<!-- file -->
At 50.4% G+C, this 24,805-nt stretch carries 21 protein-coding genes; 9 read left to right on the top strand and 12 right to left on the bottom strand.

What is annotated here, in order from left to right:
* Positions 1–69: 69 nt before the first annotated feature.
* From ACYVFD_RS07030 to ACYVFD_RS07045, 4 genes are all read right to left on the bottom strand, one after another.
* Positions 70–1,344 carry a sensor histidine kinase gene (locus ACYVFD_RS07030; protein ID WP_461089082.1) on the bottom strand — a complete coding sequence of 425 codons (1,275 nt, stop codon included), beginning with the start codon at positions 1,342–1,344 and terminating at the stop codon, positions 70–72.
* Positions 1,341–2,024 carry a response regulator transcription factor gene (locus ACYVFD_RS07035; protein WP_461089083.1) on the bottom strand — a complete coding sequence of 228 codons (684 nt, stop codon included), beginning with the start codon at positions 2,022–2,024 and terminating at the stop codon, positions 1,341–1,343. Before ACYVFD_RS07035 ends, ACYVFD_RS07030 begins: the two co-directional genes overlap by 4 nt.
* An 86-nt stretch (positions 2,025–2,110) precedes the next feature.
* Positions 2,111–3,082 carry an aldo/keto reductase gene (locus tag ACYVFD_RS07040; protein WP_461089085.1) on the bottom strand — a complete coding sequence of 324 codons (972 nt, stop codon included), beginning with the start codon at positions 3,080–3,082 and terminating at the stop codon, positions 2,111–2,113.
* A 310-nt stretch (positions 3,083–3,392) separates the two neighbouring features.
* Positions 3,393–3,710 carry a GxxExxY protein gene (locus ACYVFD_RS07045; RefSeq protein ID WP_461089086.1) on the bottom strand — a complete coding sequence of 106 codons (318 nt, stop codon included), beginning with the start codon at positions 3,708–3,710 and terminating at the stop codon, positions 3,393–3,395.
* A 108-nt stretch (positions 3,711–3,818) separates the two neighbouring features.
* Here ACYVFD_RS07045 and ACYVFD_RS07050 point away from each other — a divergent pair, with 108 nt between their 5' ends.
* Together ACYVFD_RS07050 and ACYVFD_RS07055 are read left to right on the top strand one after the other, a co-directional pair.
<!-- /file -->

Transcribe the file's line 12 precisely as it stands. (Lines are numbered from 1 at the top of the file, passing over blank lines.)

* Here ACYVFD_RS07045 and ACYVFD_RS07050 point away from each other — a divergent pair, with 108 nt between their 5' ends.